“It was very painful to finally get up the courage and say this happened to me, and then be told, ‘that’s your fault,’” she says.
Growing up in her household, Guest says her mother accused her when she was a little girl of trying to be fast, hot, or a whore.
At 6, she wanted to be a ballerina. While taking ballet classes, her mom said her “butt looked like a loaf of bread.”
As a child, she was also not allowed to make mistakes because she would be called “stupid or dumb.” Guest is the oldest girl of her siblings. She would make breakfast, iron clothes, and make sure her brother and sister were ready for school — at age 9.
At 12, she lived in a foster care home. At night, the foster dad would get drunk and come into the room where Guest and the other girls slept.
According to 2016 data from RAINN, more than 80% of child sexual abuse victims are girls, and two-thirds of all child sexual abuse victims are between 12-17.
Like most survivors of childhood sexual abuse, Guest says she became very defensive and never trusted anybody. She joined the Army at 18. Now, as a police officer, she often works in elementary schools to teach a drug awareness program.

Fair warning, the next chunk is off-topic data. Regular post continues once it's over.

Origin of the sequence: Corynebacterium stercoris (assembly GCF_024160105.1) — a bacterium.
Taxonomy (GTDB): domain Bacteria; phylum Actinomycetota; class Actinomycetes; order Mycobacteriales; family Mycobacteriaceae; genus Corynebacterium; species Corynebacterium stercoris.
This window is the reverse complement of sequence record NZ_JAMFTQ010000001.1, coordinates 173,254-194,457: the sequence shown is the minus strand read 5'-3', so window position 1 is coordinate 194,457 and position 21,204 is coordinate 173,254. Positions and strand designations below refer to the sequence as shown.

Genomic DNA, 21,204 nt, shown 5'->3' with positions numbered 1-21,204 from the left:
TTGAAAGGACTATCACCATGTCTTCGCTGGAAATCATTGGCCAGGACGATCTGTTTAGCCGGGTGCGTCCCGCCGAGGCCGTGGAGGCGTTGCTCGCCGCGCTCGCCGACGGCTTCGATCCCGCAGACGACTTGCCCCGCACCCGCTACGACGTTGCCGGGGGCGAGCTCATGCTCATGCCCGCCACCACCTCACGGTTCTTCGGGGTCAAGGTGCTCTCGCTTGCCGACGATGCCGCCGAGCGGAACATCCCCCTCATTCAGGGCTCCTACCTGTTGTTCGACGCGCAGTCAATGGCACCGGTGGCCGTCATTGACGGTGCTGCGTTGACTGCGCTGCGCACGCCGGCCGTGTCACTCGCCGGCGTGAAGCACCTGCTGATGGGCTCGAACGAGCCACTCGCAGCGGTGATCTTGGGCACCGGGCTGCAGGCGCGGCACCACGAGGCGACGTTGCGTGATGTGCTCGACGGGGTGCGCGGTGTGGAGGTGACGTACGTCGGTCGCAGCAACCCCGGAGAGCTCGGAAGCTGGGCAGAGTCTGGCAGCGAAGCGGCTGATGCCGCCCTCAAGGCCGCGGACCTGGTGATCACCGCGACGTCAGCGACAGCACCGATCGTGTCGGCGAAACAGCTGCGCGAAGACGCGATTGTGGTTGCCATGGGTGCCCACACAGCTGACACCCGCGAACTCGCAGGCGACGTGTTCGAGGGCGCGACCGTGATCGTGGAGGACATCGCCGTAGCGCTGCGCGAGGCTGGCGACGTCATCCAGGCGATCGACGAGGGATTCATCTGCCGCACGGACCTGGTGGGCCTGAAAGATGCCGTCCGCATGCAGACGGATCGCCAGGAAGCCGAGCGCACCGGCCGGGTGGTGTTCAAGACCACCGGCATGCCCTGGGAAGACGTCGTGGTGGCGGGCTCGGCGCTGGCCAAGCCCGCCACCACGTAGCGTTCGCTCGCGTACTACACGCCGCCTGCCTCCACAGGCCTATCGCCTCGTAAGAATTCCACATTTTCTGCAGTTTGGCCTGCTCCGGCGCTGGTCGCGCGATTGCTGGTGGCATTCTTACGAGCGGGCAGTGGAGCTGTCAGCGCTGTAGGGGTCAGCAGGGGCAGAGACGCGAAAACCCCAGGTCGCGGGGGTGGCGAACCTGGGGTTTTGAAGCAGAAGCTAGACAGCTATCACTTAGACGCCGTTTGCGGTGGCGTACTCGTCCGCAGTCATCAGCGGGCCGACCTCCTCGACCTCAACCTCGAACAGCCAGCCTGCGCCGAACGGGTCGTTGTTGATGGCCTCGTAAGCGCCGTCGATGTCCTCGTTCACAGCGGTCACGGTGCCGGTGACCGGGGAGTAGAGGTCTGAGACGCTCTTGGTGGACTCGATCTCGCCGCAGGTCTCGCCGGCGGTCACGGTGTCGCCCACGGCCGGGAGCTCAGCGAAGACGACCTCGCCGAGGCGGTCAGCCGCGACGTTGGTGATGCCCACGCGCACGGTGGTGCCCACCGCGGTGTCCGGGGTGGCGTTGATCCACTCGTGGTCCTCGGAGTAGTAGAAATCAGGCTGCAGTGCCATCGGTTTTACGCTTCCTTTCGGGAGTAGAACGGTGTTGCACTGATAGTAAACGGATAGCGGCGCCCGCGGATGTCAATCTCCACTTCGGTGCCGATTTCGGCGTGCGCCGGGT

“It’s one of the reasons that I do this: I can tell little girls who have that same anger and I know that something’s happened,” she says. “I can see that hurt. I can see that pain.”
Working in the schools allows her to connect with other Black children who are experiencing sexual abuse. Guest says non-Black teachers need to do a better job of not mistaking a Black child’s “toughness” as a ploy to over-discipline. She knows from her own experience, for some of these children, being tough is really a barrier they put up to protect themselves from getting hurt.
“I don’t think it’s something you ever get over,” Guest says. “And I think that you always feel that that’s how people look at you, just for sex.”
This story is part of the Lost Innocence: The Adultification of Black Children series, and was produced in collaboration with the USC Annenberg Center for Health Journalism.